The Tower of London
Inspiring fear and admiration in equal measure, the Tower of London has a long, grim history that dates back to the Norman conquest in 1066. William the Conqueror founded the fortress after his victory at the Battle of Hastings, to awe and subdue Londoners. And though it was originally used as a royal residence, it's most famous (or infamous) as a prison. King Henry VI and Queen Elizabeth I were both held captive in the Tower; it was the place of execution for unfortunate ladies of the Tudor court like Lady Jane Grey and Henry VIII's queens Anne Boleyn and Catherine Howard; and it was here that Guy Fawkes was tortured before his own execution after he attempted to blow up the Houses of Parliament.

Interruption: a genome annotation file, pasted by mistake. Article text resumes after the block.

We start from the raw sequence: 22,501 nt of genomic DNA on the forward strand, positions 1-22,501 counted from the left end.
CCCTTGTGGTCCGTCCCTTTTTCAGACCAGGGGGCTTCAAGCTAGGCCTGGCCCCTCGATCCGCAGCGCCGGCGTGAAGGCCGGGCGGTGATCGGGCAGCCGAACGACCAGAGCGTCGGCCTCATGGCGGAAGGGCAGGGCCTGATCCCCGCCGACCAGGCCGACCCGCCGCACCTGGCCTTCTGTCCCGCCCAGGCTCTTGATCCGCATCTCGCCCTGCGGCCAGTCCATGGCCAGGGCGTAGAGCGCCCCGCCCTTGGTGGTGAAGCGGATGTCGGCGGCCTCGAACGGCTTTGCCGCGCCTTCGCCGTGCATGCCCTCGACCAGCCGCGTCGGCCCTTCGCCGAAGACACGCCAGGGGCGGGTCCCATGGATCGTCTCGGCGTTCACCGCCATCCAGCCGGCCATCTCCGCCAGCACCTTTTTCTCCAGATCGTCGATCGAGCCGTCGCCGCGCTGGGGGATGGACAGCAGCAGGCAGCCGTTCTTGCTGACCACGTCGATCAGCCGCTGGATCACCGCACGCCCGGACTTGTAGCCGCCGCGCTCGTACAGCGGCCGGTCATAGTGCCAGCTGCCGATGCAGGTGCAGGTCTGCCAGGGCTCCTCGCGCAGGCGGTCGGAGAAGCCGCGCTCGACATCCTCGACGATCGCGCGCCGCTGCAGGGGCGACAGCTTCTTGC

Today you can tour the White Tower, the oldest fortress in the Tower of London, wincing at the sight of the block and axe which are still kept as a sinister reminder of the building's previous purpose. Make sure you take a look at the Traitor's Gate, the infamous water gate through which many famous prisoners passed into their captivity in the Tower. And take a moment during your tour to admire the smart uniforms of the "Beefeaters", who still act as wardens for the Tower, and to meet the resident ravens: legend has it that if they ever fly away, the Tower will crumble and the whole kingdom will fall in ruins.